I liked the recent article ‘Smart cities need open data’ by Ben Cave of the Open Data Institute. He made some excellent points, arguing that any smart city must be an open city because data shared with citizens enables a faster response to “the unpredictable nature of our cities”.
Spot on. Ben stated correctly that city plans “can easily be undone by people behaving in ways that were not expected”, reflecting that “smart cities are immensely large, complicated networks of interactions between different things”. He points out that having anticipated these ‘things’ being used in one particular way, city residents often end up using them for something else entirely.
We shouldn’t be surprised. Cities are not merely collections of buildings and infrastructure, smart or otherwise; they are fundamentally places for people, who spend their whole lives interacting with the people and infrastructure around them. And people have a habit of doing the unexpected. When he said that “no plan survives contact with the enemy”, Helmuth von Moltke was reflecting that war is a fundamentally human affair, and therefore you can never quite predict how events will unfold as a result. But from this citizen participation, interaction (think about crowdsourcing) and unpredictability comes innovation.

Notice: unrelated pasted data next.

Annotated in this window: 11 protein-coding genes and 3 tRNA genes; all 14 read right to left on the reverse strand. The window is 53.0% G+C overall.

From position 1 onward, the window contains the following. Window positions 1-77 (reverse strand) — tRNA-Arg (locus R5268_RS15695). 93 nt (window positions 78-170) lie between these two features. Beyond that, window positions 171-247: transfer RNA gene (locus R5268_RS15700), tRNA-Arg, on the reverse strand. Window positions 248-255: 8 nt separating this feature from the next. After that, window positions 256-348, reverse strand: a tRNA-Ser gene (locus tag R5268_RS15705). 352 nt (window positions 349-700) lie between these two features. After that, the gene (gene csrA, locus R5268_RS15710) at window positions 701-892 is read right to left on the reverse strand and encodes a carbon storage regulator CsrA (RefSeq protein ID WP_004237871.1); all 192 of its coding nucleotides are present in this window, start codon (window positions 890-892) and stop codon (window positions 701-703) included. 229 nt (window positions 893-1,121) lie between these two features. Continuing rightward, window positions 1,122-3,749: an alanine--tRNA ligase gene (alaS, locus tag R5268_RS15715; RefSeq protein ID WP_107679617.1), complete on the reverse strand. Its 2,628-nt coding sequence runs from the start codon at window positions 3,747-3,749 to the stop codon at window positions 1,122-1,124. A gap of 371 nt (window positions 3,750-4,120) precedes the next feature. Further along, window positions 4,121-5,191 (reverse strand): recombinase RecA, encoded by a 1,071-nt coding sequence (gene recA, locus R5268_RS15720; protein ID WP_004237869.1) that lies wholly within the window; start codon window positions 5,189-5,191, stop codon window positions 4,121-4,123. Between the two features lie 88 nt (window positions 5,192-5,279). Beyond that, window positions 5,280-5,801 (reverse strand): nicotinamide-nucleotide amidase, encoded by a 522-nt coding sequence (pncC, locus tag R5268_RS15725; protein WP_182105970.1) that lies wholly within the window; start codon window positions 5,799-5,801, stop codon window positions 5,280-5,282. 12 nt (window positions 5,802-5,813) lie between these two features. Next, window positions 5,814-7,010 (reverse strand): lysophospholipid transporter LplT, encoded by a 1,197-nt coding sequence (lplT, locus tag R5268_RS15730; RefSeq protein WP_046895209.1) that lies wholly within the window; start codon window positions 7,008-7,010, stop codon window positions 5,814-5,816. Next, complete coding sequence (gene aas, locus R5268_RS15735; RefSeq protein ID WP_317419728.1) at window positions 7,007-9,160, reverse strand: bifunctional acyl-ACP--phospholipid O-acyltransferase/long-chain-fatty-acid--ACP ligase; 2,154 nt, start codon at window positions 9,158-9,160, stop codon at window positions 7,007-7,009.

For this reason I don’t entirely agree with Ben’s point that “openness has to be the core principle in the evolution of urban services”. Openness (including open data) is important, but it is simply an enabler; it is citizen participation that must lie at the heart of the smart cities agenda. Citizen participation – difficult to plan and manage though it is – must be the core assumption of the smart cities agenda.
Citizens will always move faster than their governments. So government has to find a way to accommodate people’s ideas and evolving needs in cities that are smart because they are responsive and connected. Remember that in a smart city, the smartest thing of all is a citizen with a smart device. We are all ‘smart actors’ who share and use information in, and with, our cities.
The more information is shared, the more useful it becomes. The more an idea is shared, the more powerful it becomes. Openness is the smartest idea of all, a way to harness a vast network of activists who can provide up-to-the-minute information, come up with incredible ideas and contribute to their own government.
So while smart infrastructure and data (open and private) are key components, it is citizens who really bring the smart to the city. Unpredictable, technology-enabled citizens who want to understand and interact with what’s going on around them to make their lives better. As Ben said, the successful open cities are going to be those that bring in the widest range of voices. This is why open data is central to where smart cities are heading.
Chief Executive Officer